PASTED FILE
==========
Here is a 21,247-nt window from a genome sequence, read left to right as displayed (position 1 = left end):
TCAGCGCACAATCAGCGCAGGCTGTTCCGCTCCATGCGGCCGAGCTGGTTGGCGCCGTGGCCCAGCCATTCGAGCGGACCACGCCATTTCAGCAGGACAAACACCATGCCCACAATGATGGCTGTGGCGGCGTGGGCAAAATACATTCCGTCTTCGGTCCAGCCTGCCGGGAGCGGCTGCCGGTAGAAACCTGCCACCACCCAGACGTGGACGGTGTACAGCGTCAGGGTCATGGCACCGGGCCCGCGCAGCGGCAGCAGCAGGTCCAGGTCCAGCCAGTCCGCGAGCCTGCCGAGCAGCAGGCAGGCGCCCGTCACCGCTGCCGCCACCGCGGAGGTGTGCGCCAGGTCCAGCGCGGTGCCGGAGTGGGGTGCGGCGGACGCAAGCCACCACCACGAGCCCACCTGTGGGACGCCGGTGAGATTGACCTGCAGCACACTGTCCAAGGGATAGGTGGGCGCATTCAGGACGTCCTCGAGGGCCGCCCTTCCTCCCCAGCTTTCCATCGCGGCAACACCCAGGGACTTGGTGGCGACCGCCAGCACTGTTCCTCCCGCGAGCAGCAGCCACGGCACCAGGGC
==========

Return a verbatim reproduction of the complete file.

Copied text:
Here is a 21,247-nt window from a genome sequence, read left to right as displayed (position 1 = left end):
TCAGCGCACAATCAGCGCAGGCTGTTCCGCTCCATGCGGCCGAGCTGGTTGGCGCCGTGGCCCAGCCATTCGAGCGGACCACGCCATTTCAGCAGGACAAACACCATGCCCACAATGATGGCTGTGGCGGCGTGGGCAAAATACATTCCGTCTTCGGTCCAGCCTGCCGGGAGCGGCTGCCGGTAGAAACCTGCCACCACCCAGACGTGGACGGTGTACAGCGTCAGGGTCATGGCACCGGGCCCGCGCAGCGGCAGCAGCAGGTCCAGGTCCAGCCAGTCCGCGAGCCTGCCGAGCAGCAGGCAGGCGCCCGTCACCGCTGCCGCCACCGCGGAGGTGTGCGCCAGGTCCAGCGCGGTGCCGGAGTGGGGTGCGGCGGACGCAAGCCACCACCACGAGCCCACCTGTGGGACGCCGGTGAGATTGACCTGCAGCACACTGTCCAAGGGATAGGTGGGCGCATTCAGGACGTCCTCGAGGGCCGCCCTTCCTCCCCAGCTTTCCATCGCGGCAACACCCAGGGACTTGGTGGCGACCGCCAGCACTGTTCCTCCCGCGAGCAGCAGCCACGGCACCAGGGC